The need for representation of Nigerian children, improving their quality of life, and demonstrating their significance is crucial. Presently, I believe there’s a lack of dedicated NGOs focused on aiding Nigerian children, particularly in merging curricular and extracurricular activities. Addressing these issues is complex; even the government’s approach tends to focus on large-scale projects that might not effectively reach the grassroots level. However, our project aims to tackle these issues incrementally, prioritizing the child’s welfare step by step.

READ ALSO:  SPOTLIGHT: Bolanle, the Yoruba culture advocate preserving Nigeria’s history for future generations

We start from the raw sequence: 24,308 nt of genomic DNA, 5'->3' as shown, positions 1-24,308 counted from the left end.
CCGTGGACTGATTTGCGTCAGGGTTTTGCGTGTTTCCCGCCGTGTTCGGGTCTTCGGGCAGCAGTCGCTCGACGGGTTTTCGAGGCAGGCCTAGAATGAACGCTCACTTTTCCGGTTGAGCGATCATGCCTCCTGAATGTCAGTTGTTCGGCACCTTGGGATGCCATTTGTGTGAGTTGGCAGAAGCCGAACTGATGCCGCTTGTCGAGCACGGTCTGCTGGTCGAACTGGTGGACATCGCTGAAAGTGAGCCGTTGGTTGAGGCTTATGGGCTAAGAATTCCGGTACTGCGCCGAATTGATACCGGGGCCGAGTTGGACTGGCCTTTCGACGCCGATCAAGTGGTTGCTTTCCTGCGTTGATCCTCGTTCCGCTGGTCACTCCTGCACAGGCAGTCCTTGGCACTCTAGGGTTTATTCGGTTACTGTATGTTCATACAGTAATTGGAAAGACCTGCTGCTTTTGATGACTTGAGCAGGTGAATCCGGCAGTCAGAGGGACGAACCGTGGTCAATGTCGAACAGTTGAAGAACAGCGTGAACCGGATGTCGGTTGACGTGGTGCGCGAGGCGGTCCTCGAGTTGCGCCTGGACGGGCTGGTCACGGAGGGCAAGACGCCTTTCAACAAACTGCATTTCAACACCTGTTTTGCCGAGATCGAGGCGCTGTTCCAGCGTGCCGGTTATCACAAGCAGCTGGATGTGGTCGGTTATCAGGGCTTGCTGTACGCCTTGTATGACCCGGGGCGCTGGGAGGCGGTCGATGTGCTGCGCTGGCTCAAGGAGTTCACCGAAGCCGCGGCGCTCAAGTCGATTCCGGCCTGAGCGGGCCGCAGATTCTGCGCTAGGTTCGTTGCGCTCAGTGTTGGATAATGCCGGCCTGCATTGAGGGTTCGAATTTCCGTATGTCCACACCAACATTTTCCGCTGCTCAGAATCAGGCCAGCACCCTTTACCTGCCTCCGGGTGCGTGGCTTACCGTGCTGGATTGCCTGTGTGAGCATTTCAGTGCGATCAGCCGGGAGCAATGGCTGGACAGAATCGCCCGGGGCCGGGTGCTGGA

You are doing so much for children in rural areas, from your experience how will you describe the average life/welfare of children in rural areas?


To begin, the average life of Nigerians is truly nothing worth boasting about. The entire country grapples with a substandard quality of life and financial instability. Individuals toil but struggle to reap the rewards of their labor. A widespread issue is parents being unable to afford their children’s school fees or purchase essential supplies like books, which is where I step in. Sustainobles has been orchestrating programs to provide socks, sandals, books, balls, lunch bags, and cover school fees for children.

What policies do you hope to see implemented in the future as regards children in rural areas?

People are dropping out of school due to the prevailing notion that education isn’t truly worthwhile. Therefore, we must emphasize promoting education as a pathway to a better livelihood. Our policies should be geared toward enhancing our educational standards.

Can you share some notable success stories and the impact your organization has achieved in the communities you serve?